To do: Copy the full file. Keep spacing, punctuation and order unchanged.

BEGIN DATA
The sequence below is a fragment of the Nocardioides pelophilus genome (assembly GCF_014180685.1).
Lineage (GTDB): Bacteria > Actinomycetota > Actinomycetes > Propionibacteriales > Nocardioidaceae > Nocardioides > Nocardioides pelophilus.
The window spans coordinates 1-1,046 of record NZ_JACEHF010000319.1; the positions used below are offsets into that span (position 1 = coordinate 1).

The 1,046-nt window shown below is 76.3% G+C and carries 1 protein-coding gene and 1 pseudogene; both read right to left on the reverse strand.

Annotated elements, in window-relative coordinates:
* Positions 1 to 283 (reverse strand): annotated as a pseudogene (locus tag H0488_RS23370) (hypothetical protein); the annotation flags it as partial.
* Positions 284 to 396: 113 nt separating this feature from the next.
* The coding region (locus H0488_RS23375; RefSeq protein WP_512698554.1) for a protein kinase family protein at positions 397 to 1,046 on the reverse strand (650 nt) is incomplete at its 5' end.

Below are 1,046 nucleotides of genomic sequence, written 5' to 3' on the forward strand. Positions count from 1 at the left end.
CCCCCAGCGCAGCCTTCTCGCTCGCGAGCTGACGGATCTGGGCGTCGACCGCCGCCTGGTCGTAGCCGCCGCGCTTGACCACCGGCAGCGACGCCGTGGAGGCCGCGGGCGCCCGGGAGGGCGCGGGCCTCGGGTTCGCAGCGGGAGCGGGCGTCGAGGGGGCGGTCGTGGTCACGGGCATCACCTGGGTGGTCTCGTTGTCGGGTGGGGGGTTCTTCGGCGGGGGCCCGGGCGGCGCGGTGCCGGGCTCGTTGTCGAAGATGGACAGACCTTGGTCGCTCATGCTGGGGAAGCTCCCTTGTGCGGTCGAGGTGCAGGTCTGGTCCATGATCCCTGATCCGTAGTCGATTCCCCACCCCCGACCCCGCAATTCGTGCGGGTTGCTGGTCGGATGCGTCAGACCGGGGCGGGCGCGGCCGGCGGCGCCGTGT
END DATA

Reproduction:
The sequence below is a fragment of the Nocardioides pelophilus genome (assembly GCF_014180685.1).
Lineage (GTDB): Bacteria > Actinomycetota > Actinomycetes > Propionibacteriales > Nocardioidaceae > Nocardioides > Nocardioides pelophilus.
The window spans coordinates 1-1,046 of record NZ_JACEHF010000319.1; the positions used below are offsets into that span (position 1 = coordinate 1).

The 1,046-nt window shown below is 76.3% G+C and carries 1 protein-coding gene and 1 pseudogene; both read right to left on the reverse strand.

Annotated elements, in window-relative coordinates:
* Positions 1 to 283 (reverse strand): annotated as a pseudogene (locus tag H0488_RS23370) (hypothetical protein); the annotation flags it as partial.
* Positions 284 to 396: 113 nt separating this feature from the next.
* The coding region (locus H0488_RS23375; RefSeq protein WP_512698554.1) for a protein kinase family protein at positions 397 to 1,046 on the reverse strand (650 nt) is incomplete at its 5' end.

Below are 1,046 nucleotides of genomic sequence, written 5' to 3' on the forward strand. Positions count from 1 at the left end.
CCCCCAGCGCAGCCTTCTCGCTCGCGAGCTGACGGATCTGGGCGTCGACCGCCGCCTGGTCGTAGCCGCCGCGCTTGACCACCGGCAGCGACGCCGTGGAGGCCGCGGGCGCCCGGGAGGGCGCGGGCCTCGGGTTCGCAGCGGGAGCGGGCGTCGAGGGGGCGGTCGTGGTCACGGGCATCACCTGGGTGGTCTCGTTGTCGGGTGGGGGGTTCTTCGGCGGGGGCCCGGGCGGCGCGGTGCCGGGCTCGTTGTCGAAGATGGACAGACCTTGGTCGCTCATGCTGGGGAAGCTCCCTTGTGCGGTCGAGGTGCAGGTCTGGTCCATGATCCCTGATCCGTAGTCGATTCCCCACCCCCGACCCCGCAATTCGTGCGGGTTGCTGGTCGGATGCGTCAGACCGGGGCGGGCGCGGCCGGCGGCGCCGTGT